By Avascent Analytics team
A quick look at the biggest stories of the week
Poland • Taiwan • NATO • UAE
Avascent Analytics introduced a segment to the Weekly Wire called “Beyond the Headlines.” Each week, we will provide an in-depth look on various defense topics, ranging from country-specific defense news to emerging technologies impacting defense.
Prime Minister Modi Reelected For Second Term
Shane Mason, Senior Market Analyst
On May 23, Prime Minister Narendra Modi and his Bharatiya Janata party (BJP) won a decisive victory in India’s general elections. The BJP expanded its single-party parliamentary majority, giving the government more freedom to pursue its agenda during a new, five-year term. The result was a partial upset. Negative economic data in recent months suggested Modi would win reelection but with diminished support. Ultimately, Modi’s broad personal appeal, perceived incorruptibility, and hardline stance against Pakistan were key to victory. The win has been seen as truly historic as what was seen as the old political establishment was defeated and replaced by Narendra Modi with his unapologetic views on Indian society and nationalism.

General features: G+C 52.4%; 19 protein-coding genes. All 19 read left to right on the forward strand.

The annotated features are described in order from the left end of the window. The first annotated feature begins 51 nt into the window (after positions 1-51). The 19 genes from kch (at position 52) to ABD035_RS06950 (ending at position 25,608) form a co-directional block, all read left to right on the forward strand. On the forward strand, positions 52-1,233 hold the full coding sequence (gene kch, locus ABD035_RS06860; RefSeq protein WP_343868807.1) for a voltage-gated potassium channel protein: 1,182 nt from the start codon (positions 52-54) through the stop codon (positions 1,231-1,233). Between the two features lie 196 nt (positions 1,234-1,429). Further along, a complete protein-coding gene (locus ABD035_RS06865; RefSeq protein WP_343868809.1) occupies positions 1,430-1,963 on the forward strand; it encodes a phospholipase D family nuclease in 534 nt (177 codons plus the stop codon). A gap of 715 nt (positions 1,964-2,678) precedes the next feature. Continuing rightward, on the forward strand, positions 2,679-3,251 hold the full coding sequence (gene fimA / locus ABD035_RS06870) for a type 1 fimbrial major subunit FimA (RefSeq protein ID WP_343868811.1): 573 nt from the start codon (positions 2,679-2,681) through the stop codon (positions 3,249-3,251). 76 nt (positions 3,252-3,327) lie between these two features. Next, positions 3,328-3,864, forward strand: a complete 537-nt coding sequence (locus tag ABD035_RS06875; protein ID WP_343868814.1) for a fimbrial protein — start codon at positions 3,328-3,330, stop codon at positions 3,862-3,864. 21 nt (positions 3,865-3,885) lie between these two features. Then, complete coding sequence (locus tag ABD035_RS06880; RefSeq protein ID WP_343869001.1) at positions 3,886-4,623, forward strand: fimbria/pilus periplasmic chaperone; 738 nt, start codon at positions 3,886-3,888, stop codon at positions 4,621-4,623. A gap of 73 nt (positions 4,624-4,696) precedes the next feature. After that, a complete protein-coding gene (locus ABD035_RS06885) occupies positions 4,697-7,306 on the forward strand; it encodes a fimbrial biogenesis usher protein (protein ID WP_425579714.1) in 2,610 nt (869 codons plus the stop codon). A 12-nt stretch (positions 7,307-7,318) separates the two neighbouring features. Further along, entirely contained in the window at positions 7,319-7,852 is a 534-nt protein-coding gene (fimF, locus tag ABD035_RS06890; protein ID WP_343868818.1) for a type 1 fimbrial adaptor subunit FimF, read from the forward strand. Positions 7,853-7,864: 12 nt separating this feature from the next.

Modi’s reelection has implications for India’s defense market. The prime minister’s strong mandate will make it somewhat easier for the government to make decisions on high-profile defense imports. A defense procurement scandal toppled one Indian government in the late 1980s, and corruption allegations surrounding the 2016 procurement of 36 Rafale fighter aircraft afflicted the Modi campaign in its final months. With the election over, the government now has some political space to approve defense orders from international firms. Most importantly, the Air Force has a requirement for 110 fighter aircraft worth an estimated $13 billion. India faces a severe fighter shortfall, and Avascent expects New Delhi will award a contract for new fighters by 2022.